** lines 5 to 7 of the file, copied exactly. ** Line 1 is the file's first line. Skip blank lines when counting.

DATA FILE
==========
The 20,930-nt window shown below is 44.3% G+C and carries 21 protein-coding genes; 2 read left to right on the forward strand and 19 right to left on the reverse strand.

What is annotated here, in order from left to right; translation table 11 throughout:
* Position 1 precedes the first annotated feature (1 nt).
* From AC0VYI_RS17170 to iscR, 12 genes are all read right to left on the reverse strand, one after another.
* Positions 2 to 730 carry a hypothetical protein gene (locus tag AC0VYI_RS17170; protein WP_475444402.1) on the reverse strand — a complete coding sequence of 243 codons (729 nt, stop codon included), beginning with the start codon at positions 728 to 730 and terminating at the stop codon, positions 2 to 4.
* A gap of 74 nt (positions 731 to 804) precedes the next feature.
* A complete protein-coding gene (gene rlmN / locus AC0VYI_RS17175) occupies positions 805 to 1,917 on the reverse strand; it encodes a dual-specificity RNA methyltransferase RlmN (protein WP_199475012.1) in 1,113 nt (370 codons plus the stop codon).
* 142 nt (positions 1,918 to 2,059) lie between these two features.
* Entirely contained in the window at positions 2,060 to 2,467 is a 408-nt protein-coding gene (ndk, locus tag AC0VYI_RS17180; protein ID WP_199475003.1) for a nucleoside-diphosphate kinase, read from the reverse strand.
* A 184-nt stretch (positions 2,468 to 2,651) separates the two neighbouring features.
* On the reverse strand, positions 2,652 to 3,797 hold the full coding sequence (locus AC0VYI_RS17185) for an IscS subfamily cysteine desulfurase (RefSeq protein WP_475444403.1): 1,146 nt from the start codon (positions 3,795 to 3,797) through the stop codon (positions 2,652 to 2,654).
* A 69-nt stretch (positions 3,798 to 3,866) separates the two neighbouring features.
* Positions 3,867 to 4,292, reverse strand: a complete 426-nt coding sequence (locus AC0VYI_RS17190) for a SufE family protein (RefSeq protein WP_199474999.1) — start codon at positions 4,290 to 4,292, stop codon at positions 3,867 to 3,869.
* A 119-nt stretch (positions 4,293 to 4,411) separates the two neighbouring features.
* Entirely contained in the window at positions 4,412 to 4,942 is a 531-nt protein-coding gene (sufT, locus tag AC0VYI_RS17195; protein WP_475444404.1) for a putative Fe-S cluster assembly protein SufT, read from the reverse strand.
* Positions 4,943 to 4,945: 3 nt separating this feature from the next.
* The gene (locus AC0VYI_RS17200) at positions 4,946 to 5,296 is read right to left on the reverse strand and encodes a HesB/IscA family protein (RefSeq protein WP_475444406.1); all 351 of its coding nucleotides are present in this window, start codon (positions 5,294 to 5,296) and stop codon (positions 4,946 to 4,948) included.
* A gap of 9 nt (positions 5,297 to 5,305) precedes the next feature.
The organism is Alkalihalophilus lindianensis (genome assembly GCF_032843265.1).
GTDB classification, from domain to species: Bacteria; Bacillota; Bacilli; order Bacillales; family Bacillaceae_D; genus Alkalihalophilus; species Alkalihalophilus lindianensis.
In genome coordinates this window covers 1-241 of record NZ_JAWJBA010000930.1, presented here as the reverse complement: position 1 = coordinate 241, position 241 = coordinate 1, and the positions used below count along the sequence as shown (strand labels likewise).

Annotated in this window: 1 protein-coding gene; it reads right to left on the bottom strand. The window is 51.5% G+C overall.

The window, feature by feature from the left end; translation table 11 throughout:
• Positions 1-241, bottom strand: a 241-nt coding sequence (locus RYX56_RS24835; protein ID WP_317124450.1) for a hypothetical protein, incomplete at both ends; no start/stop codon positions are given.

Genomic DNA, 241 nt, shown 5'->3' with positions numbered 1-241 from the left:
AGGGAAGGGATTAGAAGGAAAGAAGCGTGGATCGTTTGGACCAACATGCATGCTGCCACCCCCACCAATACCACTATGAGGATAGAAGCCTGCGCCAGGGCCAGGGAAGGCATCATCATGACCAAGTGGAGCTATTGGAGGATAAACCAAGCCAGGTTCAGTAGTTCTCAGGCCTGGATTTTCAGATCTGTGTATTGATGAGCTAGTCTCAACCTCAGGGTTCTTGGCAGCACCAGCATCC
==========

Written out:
* Positions 2 to 730 carry a hypothetical protein gene (locus tag AC0VYI_RS17170; protein WP_475444402.1) on the reverse strand — a complete coding sequence of 243 codons (729 nt, stop codon included), beginning with the start codon at positions 728 to 730 and terminating at the stop codon, positions 2 to 4.
* A gap of 74 nt (positions 731 to 804) precedes the next feature.
* A complete protein-coding gene (gene rlmN / locus AC0VYI_RS17175) occupies positions 805 to 1,917 on the reverse strand; it encodes a dual-specificity RNA methyltransferase RlmN (protein WP_199475012.1) in 1,113 nt (370 codons plus the stop codon).